A woman drinking water from a water pump in Mali.
Photo: Curt Carnemark/World Bank
Water and sanitation
The countries of the world succeeded in reaching the Millennium Development Goal to halve the number of people without access to clean water. However, when it comes to the second objective – increasing access to sanitation – the situation was still bleak after the deadline in 2015.
Clean water and access to sustainable sanitation can be a matter of life or death. Although the proportion of people in poor countries with access to clean water increased from 71 per cent (1990) to around 90 per cent (2016), 663 million (2016) people in the world still lack access to good quality water. More than a third of the world's population, 2.36 billion people, also do not have access to any toilet (2016), and of these, 500 million live in India. More people have mobile phones than toilets. Goal 6 of the Global Goals on Sustainable Development states that all people in all countries should have access to safe drinking water, basic sanitation and hand washing by 2030.
One in three people in the world lacks access to a toilet or a latrine, which, together with poor hygiene, leads to diseases that every day kill 800 children (2016). Children under 15 years are particularly hit hard, and for them diseases such as diarrhoea are a greater problem than HIV and AIDS, malaria and tuberculosis altogether. People who do not have access to toilets must answer the call of nature outdoors. One effect of this is that children suffer from stunted growth as their intestinal villi are destroyed by diarrhoea and other infections that come from faecal matter in their local environment. This in turn leads to a deterioration in cognitive ability and so they get a poorer start in life. This is why access to clean water and sustainable sanitation solutions is the area that together receives more than half of our budget for contributions within the water sector.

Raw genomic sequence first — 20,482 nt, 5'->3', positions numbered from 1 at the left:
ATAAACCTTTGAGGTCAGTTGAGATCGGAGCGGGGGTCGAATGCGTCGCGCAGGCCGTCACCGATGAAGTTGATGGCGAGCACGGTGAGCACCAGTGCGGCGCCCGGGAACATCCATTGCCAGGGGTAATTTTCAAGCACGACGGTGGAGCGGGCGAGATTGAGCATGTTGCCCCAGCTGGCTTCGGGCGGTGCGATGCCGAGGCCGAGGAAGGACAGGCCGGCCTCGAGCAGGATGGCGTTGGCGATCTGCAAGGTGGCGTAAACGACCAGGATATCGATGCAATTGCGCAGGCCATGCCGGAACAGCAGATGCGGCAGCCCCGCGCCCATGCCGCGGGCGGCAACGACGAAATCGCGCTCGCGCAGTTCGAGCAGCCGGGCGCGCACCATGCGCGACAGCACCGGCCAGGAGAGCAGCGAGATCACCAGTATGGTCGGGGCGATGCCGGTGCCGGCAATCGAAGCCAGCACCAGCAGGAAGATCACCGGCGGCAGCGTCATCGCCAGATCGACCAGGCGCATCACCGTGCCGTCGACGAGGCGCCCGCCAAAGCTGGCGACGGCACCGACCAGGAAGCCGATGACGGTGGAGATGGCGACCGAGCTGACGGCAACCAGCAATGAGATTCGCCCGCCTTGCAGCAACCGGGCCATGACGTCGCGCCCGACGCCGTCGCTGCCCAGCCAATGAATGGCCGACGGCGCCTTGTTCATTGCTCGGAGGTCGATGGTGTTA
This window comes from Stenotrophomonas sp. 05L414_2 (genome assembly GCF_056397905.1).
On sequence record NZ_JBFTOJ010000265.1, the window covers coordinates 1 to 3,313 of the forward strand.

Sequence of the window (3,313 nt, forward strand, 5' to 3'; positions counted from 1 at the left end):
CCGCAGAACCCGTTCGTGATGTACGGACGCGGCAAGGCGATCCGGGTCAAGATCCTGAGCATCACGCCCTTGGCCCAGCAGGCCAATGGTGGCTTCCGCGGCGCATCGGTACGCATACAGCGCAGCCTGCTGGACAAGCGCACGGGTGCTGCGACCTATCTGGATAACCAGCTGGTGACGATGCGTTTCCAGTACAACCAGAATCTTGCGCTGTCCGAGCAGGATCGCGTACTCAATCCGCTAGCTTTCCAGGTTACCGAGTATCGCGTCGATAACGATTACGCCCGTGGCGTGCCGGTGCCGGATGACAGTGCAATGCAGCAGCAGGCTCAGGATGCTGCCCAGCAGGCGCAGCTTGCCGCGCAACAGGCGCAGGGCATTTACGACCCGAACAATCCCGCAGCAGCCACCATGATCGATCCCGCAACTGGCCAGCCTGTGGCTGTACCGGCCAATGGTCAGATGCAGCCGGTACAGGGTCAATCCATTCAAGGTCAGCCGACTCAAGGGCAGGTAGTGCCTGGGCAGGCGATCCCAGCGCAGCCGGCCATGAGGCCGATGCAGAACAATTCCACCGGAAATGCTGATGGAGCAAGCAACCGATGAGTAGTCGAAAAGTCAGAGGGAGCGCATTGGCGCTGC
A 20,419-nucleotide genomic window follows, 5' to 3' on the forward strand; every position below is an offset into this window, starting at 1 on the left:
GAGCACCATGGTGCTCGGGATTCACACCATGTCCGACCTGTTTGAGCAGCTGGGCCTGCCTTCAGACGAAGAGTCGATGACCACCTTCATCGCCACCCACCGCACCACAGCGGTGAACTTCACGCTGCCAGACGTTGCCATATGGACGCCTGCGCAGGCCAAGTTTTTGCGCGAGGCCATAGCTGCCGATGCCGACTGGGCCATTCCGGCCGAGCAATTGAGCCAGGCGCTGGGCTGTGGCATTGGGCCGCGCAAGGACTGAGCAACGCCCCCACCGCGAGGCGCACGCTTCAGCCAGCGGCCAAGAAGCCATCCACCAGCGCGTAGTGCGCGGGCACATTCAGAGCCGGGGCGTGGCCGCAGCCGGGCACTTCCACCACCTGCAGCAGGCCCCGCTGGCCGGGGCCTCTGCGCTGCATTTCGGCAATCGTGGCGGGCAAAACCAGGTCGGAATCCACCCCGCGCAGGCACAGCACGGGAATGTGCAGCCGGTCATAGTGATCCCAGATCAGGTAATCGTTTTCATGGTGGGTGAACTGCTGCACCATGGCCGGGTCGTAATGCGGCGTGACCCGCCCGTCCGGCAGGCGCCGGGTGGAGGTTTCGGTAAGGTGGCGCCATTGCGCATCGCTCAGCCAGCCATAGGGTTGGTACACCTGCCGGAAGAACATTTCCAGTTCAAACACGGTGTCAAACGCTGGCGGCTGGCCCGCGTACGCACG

Gender equal work with water and sanitation solutions improves the health of women and girls and increases their security by reducing the risk of assault and abuse because they do not have to go as far from home to fetch water.
An important aspect of Sida's work with water, sanitation and hygiene also covers the question of the need to remove all stigma, shame and guilt surrounding the menstruation of women and girls. Due to the lack of toilets and water, girls also miss a lot of the teaching at school. Sida's support for water and sanitation is also based on the UN resolution recognising that water and sanitation is a human right.
We support Bolivia, Mali, Burkina Faso, Kenya and, directly through bilateral support, Bangladesh and Somalia.
In Bolivia, for example, Sweden is investing to improve access to water and sanitation in rural and urban areas through the state programme PASAP. The total contribution is 40,000 new conventional connections to basic sanitation and 3,400 connections to climate-adapted sanitation systems, which are effective in that they require less water, have a low risk of leakage, which is good for the environment, and are more resistant to climate change. Through various projects, Sweden has also promoted sustainable models and alternative technologies for access to water and sanitation, including dry toilets, but has also influenced Bolivia’s national policies on water and sanitation. Women, who were previously molested when answering the call of nature, now have a greater sense of security, and this increases gender equality.
Sida's global support to water and sanitation is primarily about increasing access to sustainable water and sanitation solutions for people living in poverty. We do this by cooperating with the World Bank's Water and Sanitation Program (WSP), the Global Sanitation Fund (GSF) managed by the Water Supply and Sanitation Collaborative Council (WSSCC), UNICEF (Water Sanitation and Hygiene - WASH) and WaterAid Sweden.
We also contribute support for global cooperation within the water sector to bodies such as the Global Water Partnership (GWP), UN-Water, and to major international civil society organisations such as the Stockholm International Water Institute (SIWI) and the Stockholm Environment Institute (SEI).
Sweden and Sida's total budget, including the indicative (planned) support, amounts to about SEK 1.6 billion (2013 to 2017), which is and will be used to increase access to safe drinking water, and improve sanitation and hygiene, especially for women and children.